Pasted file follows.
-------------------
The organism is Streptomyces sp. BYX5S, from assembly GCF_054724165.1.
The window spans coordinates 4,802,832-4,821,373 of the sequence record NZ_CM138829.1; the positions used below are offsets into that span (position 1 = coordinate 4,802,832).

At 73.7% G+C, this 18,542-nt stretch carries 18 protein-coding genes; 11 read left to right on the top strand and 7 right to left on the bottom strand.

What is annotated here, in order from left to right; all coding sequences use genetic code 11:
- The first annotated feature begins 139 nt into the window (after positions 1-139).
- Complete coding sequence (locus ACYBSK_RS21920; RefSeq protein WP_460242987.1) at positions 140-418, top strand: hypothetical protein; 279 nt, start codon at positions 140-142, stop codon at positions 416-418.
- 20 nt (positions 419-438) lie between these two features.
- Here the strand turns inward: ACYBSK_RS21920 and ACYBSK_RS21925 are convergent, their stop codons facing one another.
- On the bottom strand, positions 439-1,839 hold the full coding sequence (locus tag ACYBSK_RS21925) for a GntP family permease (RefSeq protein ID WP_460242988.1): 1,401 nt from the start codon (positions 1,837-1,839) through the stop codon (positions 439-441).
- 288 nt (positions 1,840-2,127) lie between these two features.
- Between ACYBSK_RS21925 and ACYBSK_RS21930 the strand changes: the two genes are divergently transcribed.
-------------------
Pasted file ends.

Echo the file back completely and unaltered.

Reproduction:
The organism is Streptomyces sp. BYX5S, from assembly GCF_054724165.1.
The window spans coordinates 4,802,832-4,821,373 of the sequence record NZ_CM138829.1; the positions used below are offsets into that span (position 1 = coordinate 4,802,832).

At 73.7% G+C, this 18,542-nt stretch carries 18 protein-coding genes; 11 read left to right on the top strand and 7 right to left on the bottom strand.

What is annotated here, in order from left to right; all coding sequences use genetic code 11:
- The first annotated feature begins 139 nt into the window (after positions 1-139).
- Complete coding sequence (locus ACYBSK_RS21920; RefSeq protein WP_460242987.1) at positions 140-418, top strand: hypothetical protein; 279 nt, start codon at positions 140-142, stop codon at positions 416-418.
- 20 nt (positions 419-438) lie between these two features.
- Here the strand turns inward: ACYBSK_RS21920 and ACYBSK_RS21925 are convergent, their stop codons facing one another.
- On the bottom strand, positions 439-1,839 hold the full coding sequence (locus tag ACYBSK_RS21925) for a GntP family permease (RefSeq protein ID WP_460242988.1): 1,401 nt from the start codon (positions 1,837-1,839) through the stop codon (positions 439-441).
- 288 nt (positions 1,840-2,127) lie between these two features.
- Between ACYBSK_RS21925 and ACYBSK_RS21930 the strand changes: the two genes are divergently transcribed.